The covert millitary operation by U.S. Vavy Seal Commandos that killed unarmed Osama Bin Laden is a huge embarrassment for Pakistan. A foreign country has carried out a major military operation deep inside its territory. Despite attempts by some Pakistani officials to claim that their military and intelligence services were involved, all the evidence indicates otherwise. The Americans say they acted alone and the Pakistani foreign ministry effectively concurs.
This incident puts a question mark on the credibility of Pakistan’s Intelligence Agencies including ISI.
Bin Laden was caught not in some mountain hide-out but in what is virtually a garrison town. The house where he lived with his family in considerable comfort almost since it was built five or six years ago, was less than a kilometer from the country’s top military academy. Moreover, house and compound were distinctly up-market and one of the larger ones in town and just across the road from a police station. It is impossible to believe no one asked questions about who was living there. The ISI had checked it out when it was first built but then it apparently “fell off the radar.” The ISI, long been accused of harboring elements sympathetic to Al-Qaeda and the Afghan Taleban, has either been grossly incompetent or it has been complicit in his presence. It has to be one or the other. There is no other explanation.
When U.S. Seal Commandos can raid in just 60 km from the military headquarters in Rawalpindi without the army knowing anything about it until it was over, what does that say about Pakistan’s ability to defend itself? Alternatively, were some officers in the know? Was there covert cooperation with the US? If so, what does that say about the military’s integrity and loyalty? There are regular reports from the US that the Pakistani Army is in fact co-operating with the US, quietly providing it with information about the location of Taleban targets so that drones can be sent in. Certainly, someone has to be providing information to the Americans.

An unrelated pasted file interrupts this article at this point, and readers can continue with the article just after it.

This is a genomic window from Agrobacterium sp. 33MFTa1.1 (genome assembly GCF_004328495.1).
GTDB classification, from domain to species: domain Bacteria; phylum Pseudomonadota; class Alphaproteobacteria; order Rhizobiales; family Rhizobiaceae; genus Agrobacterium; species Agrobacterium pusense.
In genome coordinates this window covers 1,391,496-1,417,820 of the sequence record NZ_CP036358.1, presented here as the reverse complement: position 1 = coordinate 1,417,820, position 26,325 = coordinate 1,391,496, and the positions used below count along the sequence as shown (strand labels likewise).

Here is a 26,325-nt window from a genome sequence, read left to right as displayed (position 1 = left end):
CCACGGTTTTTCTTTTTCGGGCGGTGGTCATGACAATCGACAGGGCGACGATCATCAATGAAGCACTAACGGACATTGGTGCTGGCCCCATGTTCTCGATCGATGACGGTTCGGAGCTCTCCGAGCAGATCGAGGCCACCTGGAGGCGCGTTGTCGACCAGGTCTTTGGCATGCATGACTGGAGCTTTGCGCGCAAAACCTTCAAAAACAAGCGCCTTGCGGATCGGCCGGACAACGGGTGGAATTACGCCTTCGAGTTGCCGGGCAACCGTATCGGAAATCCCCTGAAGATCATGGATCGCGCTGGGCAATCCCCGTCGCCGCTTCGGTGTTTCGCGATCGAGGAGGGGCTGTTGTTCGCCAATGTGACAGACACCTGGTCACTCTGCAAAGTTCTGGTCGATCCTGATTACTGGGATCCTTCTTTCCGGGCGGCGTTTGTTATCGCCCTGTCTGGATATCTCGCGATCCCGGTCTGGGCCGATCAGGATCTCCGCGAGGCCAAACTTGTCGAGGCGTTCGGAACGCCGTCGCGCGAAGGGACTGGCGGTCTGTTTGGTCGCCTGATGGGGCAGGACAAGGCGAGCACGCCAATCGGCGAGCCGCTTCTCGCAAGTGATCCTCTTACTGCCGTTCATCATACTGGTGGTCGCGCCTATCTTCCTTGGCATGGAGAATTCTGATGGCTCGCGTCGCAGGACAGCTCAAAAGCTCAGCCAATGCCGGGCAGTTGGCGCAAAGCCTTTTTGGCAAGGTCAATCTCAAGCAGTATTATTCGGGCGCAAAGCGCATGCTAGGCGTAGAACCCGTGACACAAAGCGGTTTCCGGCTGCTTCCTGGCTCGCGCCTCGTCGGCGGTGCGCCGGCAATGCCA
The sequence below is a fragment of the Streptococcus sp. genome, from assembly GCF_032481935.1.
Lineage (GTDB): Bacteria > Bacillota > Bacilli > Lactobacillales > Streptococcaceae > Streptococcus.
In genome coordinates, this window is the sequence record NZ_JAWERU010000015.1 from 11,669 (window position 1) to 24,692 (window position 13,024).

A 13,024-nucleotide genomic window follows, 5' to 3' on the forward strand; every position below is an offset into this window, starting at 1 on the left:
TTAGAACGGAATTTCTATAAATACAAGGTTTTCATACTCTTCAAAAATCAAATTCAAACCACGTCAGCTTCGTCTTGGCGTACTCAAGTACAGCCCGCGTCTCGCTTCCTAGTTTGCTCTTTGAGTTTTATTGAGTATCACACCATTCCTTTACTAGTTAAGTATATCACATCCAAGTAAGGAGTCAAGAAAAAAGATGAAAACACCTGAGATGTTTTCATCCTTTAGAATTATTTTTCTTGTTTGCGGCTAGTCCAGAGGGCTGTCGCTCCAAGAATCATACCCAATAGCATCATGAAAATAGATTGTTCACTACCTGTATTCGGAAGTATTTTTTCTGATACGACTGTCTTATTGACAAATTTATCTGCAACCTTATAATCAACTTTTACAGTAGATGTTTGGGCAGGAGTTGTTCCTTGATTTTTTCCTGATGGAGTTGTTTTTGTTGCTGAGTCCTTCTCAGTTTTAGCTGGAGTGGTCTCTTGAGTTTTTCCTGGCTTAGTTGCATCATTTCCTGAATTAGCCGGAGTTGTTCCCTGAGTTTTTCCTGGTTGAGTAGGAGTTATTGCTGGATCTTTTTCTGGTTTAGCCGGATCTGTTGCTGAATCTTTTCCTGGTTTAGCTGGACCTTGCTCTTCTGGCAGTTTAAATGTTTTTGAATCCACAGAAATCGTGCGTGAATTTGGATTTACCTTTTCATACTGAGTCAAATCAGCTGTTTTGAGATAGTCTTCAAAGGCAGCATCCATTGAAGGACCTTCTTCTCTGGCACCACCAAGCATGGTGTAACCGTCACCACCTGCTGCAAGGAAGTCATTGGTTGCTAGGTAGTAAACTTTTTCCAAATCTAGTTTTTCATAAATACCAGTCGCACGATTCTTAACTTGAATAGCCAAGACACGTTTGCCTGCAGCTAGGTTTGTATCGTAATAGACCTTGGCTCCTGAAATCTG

There are difficulties for the Pakistani government. For years, there have been reports that Bin Laden was in Pakistan. The authorities consistently denied them. Its credibility is now blown apart. More importantly, certainly as far as the Pakistani public will be concerned, a foreign state has walked into their country without government knowledge, done what it wanted and walked out. Anywhere else in the world this would have resulted in a furious row, broken diplomatic relations and/or the government falling. The latter may yet happen.
Pakistan has suffered more at the hands of the Taleban and Al-Qaeda than any other country. Thirty thousand people have been killed. The military have been attacked again and again. In Swat and Waziristan, the army has fought with great courage. The war against the Taleban is not over. If it is to win, the army needs the full support of every sector of Pakistani civil society. The government has to ensure that the military’s efforts are not undermined by incompetence or an enemy within.
Pakistan Government should appoint an independent enquiry Commission to probe whether there was some secret undertstanding between some of its Intelligence and Army officials with American CIA and should overhaul of its intelligence Agencies in order to keep the cridibility of its Intelligence Agencies the world over.